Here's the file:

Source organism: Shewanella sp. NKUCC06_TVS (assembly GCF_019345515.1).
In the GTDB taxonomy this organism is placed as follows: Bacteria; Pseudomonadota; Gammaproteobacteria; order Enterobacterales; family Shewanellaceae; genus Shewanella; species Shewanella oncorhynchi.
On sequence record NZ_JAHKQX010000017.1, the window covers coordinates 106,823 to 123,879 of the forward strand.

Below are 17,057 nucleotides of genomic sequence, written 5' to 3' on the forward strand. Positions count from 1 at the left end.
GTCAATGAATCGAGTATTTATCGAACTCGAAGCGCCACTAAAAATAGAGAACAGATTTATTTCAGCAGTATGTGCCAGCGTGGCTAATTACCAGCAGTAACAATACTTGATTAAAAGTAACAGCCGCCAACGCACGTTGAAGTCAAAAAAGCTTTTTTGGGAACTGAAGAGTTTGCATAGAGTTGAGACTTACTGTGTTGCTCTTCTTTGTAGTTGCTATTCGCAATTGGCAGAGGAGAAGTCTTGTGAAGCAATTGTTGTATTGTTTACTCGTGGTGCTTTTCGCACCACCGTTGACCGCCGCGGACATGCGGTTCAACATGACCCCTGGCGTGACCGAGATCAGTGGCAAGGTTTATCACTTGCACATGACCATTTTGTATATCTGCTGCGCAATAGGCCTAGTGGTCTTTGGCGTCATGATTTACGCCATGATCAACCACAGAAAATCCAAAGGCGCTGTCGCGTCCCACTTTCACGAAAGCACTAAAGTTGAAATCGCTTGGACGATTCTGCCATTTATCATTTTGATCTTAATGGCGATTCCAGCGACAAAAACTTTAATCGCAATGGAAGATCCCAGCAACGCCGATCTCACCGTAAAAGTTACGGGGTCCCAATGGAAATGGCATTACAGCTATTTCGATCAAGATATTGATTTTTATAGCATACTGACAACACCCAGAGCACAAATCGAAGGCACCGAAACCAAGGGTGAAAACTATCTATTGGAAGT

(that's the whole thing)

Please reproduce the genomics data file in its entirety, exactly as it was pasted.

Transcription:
Source organism: Shewanella sp. NKUCC06_TVS (assembly GCF_019345515.1).
In the GTDB taxonomy this organism is placed as follows: Bacteria; Pseudomonadota; Gammaproteobacteria; order Enterobacterales; family Shewanellaceae; genus Shewanella; species Shewanella oncorhynchi.
On sequence record NZ_JAHKQX010000017.1, the window covers coordinates 106,823 to 123,879 of the forward strand.

Below are 17,057 nucleotides of genomic sequence, written 5' to 3' on the forward strand. Positions count from 1 at the left end.
GTCAATGAATCGAGTATTTATCGAACTCGAAGCGCCACTAAAAATAGAGAACAGATTTATTTCAGCAGTATGTGCCAGCGTGGCTAATTACCAGCAGTAACAATACTTGATTAAAAGTAACAGCCGCCAACGCACGTTGAAGTCAAAAAAGCTTTTTTGGGAACTGAAGAGTTTGCATAGAGTTGAGACTTACTGTGTTGCTCTTCTTTGTAGTTGCTATTCGCAATTGGCAGAGGAGAAGTCTTGTGAAGCAATTGTTGTATTGTTTACTCGTGGTGCTTTTCGCACCACCGTTGACCGCCGCGGACATGCGGTTCAACATGACCCCTGGCGTGACCGAGATCAGTGGCAAGGTTTATCACTTGCACATGACCATTTTGTATATCTGCTGCGCAATAGGCCTAGTGGTCTTTGGCGTCATGATTTACGCCATGATCAACCACAGAAAATCCAAAGGCGCTGTCGCGTCCCACTTTCACGAAAGCACTAAAGTTGAAATCGCTTGGACGATTCTGCCATTTATCATTTTGATCTTAATGGCGATTCCAGCGACAAAAACTTTAATCGCAATGGAAGATCCCAGCAACGCCGATCTCACCGTAAAAGTTACGGGGTCCCAATGGAAATGGCATTACAGCTATTTCGATCAAGATATTGATTTTTATAGCATACTGACAACACCCAGAGCACAAATCGAAGGCACCGAAACCAAGGGTGAAAACTATCTATTGGAAGT